Joel Wilkenfeld: By checking with the clients —you can call them. Find out who clients use in the area or recommendations from friends. A legitimate agency does not charge money to be a model. You may pay for some test pictures, but it won't be more than $300 dollars for the entire shoot and everything.
One thing about Cleri Models that sounds odd is it appears as if they want to build a portfolio to promote your daughter for $750, but they have not even done any test shoots.
Whatever you do, be careful about signing a contract with an agency about which you are not totally comfortable.
If the contract is exclusive, and the agency turns out to be lame or bogus, it may get in the way of your daughter finding real work.
Some contracts are for three years; three years in the modeling world is a long time. It could make the difference between a modeling career and no modeling career if you, for example, get a three-year exclusive contract with a weak or scam agency, and your daughter signs when she is 17, and has no prior experience modeling.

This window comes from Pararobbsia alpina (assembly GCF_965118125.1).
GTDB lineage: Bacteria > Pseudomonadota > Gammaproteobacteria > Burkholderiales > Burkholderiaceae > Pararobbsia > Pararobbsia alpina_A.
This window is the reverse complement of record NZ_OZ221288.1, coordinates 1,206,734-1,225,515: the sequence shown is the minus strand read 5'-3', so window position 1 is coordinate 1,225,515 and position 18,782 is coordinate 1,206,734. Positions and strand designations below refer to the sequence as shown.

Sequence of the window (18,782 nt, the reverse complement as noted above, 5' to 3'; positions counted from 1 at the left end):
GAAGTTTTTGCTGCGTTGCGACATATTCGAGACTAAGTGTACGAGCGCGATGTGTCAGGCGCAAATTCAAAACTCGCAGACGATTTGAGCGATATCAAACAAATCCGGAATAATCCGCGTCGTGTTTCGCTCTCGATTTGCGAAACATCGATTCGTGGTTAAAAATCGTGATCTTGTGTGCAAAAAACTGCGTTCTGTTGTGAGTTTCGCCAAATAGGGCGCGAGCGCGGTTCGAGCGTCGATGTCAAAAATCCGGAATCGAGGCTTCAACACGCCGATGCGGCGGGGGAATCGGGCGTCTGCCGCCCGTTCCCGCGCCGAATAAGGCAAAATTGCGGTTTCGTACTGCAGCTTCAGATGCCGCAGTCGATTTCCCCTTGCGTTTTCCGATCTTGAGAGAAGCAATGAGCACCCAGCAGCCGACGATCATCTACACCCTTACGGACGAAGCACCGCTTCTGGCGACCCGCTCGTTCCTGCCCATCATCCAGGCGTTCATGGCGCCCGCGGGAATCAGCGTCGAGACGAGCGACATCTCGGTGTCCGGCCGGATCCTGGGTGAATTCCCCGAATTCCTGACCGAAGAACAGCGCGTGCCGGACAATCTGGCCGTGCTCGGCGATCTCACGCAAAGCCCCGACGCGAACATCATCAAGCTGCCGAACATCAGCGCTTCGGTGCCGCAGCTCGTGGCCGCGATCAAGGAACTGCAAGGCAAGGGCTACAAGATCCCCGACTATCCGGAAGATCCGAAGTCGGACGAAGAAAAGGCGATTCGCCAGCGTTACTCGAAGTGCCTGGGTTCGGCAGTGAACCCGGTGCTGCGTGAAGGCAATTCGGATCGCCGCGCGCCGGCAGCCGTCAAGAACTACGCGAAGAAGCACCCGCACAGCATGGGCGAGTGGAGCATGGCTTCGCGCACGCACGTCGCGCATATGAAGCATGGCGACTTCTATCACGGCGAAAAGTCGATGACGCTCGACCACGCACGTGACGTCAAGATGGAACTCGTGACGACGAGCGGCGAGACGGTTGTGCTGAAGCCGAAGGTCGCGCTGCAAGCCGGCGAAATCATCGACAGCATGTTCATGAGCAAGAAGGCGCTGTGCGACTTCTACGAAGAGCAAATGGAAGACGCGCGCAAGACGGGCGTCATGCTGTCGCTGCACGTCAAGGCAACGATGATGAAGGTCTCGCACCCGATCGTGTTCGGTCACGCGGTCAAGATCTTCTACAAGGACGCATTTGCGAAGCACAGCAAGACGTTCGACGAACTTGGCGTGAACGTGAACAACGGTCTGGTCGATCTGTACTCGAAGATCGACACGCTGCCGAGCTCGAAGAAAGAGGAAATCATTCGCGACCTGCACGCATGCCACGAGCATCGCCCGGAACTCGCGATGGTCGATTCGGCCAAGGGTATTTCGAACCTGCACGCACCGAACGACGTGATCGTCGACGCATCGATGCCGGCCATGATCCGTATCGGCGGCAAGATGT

I just wanted to let you know that, because of your reply to me, I did further investigate our situation. Had I not heard back from you, I probably wouldn't have been motivated enough to truly seek out the answers I was looking for.
I actually called some of the top modeling agencies in NY, including Ford, IGM, DNA, Elite, etc. They ALL told me that they never require money for a photo shoot up front and to be wary of any agency that does. That's the answer I was looking for!
So, I again wanted to thank you for taking the time to respond to me personally. I imagine you get thousands of emails from anonymous people like myself. The fact that you would take the time to answer a perfect stranger's question speaks volumes.